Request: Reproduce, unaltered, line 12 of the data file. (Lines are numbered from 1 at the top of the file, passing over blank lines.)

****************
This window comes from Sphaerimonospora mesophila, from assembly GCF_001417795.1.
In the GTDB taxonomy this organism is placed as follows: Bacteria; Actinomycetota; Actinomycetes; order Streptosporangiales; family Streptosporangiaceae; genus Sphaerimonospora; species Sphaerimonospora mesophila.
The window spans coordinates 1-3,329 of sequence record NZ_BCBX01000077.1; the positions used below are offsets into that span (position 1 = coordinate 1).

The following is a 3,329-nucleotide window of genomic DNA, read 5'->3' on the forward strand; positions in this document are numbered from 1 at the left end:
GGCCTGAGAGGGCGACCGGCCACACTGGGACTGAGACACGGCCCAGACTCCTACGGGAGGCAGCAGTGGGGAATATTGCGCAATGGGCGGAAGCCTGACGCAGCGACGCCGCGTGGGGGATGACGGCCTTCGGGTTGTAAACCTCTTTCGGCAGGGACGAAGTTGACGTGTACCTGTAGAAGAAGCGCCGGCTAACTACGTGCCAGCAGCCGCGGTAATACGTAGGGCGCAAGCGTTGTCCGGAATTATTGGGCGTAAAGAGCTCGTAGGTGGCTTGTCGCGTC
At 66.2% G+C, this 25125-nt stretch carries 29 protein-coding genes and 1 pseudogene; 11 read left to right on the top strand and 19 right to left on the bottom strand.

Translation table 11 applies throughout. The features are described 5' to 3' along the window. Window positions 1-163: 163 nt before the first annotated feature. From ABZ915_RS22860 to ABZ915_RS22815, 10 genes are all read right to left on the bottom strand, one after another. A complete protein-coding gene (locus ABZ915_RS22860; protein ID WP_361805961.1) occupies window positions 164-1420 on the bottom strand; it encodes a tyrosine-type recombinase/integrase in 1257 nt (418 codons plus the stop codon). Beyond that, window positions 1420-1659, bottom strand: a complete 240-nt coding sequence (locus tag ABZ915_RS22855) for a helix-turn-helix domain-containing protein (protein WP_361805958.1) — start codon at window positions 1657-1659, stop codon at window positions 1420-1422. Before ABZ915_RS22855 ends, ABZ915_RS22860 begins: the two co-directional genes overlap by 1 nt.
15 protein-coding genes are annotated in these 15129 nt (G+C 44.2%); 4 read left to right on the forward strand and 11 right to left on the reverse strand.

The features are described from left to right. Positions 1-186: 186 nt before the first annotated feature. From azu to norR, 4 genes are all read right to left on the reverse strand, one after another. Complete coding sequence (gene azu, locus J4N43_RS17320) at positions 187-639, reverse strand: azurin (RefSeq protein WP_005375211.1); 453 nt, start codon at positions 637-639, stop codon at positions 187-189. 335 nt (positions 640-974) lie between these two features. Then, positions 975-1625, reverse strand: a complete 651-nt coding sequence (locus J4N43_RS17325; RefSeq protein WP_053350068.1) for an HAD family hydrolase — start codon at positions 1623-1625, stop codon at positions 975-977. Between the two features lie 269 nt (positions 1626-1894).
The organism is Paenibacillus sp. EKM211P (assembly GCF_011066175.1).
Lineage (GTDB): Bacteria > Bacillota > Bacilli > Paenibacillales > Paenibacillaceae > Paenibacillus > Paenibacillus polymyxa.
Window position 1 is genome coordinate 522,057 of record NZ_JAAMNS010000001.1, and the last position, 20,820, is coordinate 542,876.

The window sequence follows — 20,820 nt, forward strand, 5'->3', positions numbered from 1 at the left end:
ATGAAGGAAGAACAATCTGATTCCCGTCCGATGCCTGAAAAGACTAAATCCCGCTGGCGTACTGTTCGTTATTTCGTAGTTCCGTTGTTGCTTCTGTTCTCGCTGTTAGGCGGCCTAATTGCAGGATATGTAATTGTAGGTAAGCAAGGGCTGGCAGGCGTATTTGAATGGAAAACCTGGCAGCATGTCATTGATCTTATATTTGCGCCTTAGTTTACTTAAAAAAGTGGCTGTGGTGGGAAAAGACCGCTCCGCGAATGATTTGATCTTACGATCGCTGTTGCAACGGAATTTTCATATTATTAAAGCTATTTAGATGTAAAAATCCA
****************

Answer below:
Window position 1 is genome coordinate 522,057 of record NZ_JAAMNS010000001.1, and the last position, 20,820, is coordinate 542,876.